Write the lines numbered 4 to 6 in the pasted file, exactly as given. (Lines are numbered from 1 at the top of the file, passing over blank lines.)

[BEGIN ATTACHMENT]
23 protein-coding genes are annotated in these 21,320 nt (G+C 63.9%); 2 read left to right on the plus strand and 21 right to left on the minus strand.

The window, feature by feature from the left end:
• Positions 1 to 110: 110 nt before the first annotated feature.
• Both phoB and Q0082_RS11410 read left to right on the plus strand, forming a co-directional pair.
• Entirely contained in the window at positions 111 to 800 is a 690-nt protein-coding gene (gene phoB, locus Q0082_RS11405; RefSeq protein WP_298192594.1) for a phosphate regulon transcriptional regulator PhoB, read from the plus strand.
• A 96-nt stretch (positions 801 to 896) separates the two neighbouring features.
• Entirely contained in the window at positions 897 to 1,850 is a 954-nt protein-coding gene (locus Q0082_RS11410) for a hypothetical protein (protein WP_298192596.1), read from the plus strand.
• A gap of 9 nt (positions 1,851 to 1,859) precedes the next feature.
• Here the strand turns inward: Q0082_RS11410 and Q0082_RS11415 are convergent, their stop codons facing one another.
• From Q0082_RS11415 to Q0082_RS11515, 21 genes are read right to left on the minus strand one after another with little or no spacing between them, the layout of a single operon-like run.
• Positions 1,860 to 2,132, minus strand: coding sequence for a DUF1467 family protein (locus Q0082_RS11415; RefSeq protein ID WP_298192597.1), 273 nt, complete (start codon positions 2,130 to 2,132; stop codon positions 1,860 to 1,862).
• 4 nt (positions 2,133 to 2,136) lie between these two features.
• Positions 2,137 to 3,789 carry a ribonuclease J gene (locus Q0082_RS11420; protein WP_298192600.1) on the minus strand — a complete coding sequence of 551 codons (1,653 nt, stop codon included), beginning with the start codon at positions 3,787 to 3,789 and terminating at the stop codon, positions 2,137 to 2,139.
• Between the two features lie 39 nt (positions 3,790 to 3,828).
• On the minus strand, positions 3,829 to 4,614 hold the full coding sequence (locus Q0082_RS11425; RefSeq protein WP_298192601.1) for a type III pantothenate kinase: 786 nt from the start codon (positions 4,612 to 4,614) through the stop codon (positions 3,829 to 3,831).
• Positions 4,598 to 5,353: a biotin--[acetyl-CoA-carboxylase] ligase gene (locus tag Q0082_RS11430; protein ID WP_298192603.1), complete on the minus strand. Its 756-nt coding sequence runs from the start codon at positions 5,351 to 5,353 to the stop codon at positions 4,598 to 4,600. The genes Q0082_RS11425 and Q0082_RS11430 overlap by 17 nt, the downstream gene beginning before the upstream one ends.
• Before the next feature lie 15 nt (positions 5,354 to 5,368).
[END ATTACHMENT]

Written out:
• Both phoB and Q0082_RS11410 read left to right on the plus strand, forming a co-directional pair.
• Entirely contained in the window at positions 111 to 800 is a 690-nt protein-coding gene (gene phoB, locus Q0082_RS11405; RefSeq protein WP_298192594.1) for a phosphate regulon transcriptional regulator PhoB, read from the plus strand.
• A 96-nt stretch (positions 801 to 896) separates the two neighbouring features.